There are a couple that I've used. One is called LowSwing Tonstudio, in Prenzlauer Berg, and then there's one called Blackbird Music Studio in Kreuzberg that's also pretty cool. Then I just discovered a new one in Mitte that I can't remember the name of. It's more expensive, but it was beautiful. I want to be able to afford to record there!

What attracts you to certain studios?

That studio just had a good vibe. It had good lighting, and good acoustics within the live room. When I'm in the studio, it's mostly about recording the live room with the ensemble performing. I'm not really doing any production in those studios. The production all happens at home. I have nice ADAM speakers. Then I mixed in London with Marta Salogni. She's amazing. She just built her own studio in London. Before she was renting out a studio in the Mute [Records] office. She's a sick mixing engineer. She usually works with bigger pop artists, but she's friends with a friend of mine, Lafawndah, and they were working together on Lafawndah's album [Ancestor Boy]. She was playing me some of the tracks that she just released, and I was like, "Oh, this mix is amazing!" She said, "You have to meet my friend, Marta." Then we found a time to synchronize. She's so good. I love working with mixing engineers, because it's like hearing your music in a new light. The process of writing clouds your judgment, at least my judgment's totally skewed by the end of it. [Marta] has this almost psych rock vibe to the way that she mixes digital instruments. She gives it this space and weight in a way that worked. All of the ensemble music was recorded in a space with people, and you feel that liveness and atmosphere. When you have digital instruments with that, it can often feel disconnected. How do you make all of these digital instruments work together? Then you have this artificial intelligence [component] that has its own aesthetic and lo-fi sound to it. How do you make those all sit in the same environment? Marta was huge in that. Her drum mixes are so epic.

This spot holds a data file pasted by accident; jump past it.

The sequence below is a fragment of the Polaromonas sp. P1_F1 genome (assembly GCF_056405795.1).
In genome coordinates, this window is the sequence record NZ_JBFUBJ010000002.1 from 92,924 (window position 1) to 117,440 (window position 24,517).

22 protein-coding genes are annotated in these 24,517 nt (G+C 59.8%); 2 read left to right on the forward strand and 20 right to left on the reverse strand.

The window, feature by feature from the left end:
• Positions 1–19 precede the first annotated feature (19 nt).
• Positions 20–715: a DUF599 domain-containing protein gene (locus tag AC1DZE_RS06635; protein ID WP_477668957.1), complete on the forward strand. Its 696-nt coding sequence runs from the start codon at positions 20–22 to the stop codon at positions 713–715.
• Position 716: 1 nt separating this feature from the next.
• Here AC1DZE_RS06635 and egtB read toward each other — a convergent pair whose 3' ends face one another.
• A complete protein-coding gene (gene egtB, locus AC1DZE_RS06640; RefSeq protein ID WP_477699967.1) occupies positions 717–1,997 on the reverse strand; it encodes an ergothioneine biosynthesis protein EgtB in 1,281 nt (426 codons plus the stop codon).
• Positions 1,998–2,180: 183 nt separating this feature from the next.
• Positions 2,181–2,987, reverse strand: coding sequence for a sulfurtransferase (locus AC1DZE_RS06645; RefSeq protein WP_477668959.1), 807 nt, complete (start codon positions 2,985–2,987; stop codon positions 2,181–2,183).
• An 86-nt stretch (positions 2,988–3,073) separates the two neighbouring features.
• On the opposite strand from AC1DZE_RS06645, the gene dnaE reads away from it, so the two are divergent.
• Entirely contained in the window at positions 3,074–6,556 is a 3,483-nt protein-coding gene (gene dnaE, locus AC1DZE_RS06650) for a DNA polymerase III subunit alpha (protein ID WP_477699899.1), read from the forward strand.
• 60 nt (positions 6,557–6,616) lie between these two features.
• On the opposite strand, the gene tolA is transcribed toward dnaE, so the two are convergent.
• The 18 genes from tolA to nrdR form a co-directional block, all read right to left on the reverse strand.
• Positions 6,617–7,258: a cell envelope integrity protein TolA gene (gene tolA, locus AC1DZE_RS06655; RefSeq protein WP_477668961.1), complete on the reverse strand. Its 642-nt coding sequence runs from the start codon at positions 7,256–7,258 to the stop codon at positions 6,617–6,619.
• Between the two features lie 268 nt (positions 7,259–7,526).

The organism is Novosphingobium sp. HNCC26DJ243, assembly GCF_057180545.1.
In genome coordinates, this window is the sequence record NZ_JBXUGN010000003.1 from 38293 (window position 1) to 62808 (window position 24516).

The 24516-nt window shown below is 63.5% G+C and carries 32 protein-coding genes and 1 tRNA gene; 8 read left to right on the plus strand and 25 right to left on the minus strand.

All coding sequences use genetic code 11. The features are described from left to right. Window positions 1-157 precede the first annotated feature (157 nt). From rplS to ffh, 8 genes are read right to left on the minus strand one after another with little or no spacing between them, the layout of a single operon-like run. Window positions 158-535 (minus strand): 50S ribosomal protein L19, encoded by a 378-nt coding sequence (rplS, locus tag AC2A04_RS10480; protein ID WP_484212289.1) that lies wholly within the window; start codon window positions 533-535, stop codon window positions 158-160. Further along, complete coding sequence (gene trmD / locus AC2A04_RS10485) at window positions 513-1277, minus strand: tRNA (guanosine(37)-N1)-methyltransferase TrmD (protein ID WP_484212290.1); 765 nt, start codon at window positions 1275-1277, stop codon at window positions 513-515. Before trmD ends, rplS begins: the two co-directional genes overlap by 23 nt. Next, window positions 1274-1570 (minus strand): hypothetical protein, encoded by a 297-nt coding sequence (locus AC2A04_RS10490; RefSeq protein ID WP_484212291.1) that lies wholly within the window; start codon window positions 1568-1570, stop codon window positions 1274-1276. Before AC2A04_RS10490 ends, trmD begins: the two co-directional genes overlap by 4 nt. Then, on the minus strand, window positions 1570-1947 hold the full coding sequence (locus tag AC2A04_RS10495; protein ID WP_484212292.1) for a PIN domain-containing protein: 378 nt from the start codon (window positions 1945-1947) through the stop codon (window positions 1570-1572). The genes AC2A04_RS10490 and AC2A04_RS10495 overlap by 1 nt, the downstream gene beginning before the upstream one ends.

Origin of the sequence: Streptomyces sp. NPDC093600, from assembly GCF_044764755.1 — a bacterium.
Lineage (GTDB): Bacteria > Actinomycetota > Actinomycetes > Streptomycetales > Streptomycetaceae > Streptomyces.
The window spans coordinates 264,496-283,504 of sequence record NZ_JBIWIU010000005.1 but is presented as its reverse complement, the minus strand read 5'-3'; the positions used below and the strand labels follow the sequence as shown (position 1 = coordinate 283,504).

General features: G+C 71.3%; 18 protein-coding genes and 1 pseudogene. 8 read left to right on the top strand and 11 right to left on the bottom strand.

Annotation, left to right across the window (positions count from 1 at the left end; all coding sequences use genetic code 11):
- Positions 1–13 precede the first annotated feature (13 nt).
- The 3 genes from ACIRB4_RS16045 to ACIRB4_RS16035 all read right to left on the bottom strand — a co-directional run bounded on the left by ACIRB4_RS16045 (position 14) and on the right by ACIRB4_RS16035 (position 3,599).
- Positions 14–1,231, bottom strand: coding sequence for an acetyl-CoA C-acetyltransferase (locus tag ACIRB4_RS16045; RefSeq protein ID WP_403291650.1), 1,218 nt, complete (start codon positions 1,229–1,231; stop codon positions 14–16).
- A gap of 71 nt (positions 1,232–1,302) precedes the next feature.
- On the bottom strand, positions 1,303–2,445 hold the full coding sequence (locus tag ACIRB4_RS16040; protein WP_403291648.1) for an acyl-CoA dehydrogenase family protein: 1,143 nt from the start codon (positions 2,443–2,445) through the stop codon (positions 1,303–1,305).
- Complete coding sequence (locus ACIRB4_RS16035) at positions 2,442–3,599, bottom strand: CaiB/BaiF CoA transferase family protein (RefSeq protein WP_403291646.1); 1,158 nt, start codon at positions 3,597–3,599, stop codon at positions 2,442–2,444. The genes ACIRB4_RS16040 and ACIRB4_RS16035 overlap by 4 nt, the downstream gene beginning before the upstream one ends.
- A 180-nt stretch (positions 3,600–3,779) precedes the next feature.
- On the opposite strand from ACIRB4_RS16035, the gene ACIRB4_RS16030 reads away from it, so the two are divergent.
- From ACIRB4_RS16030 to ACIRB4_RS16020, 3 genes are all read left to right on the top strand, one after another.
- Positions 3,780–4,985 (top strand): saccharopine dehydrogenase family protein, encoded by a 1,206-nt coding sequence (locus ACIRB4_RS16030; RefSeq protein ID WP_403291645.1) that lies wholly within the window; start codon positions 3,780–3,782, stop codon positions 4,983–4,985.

I wanted to ask you about the drum sounds.

I feel like Marta made them sound so much better than they were! I feel like all of a sudden they were these Baywatch sounds; imagining these stadium sessions where the drummer has this huge kit all around them. She's a masterful drum mixing engineer.

Do you like being in the room during the mixing process? Were you sitting there together?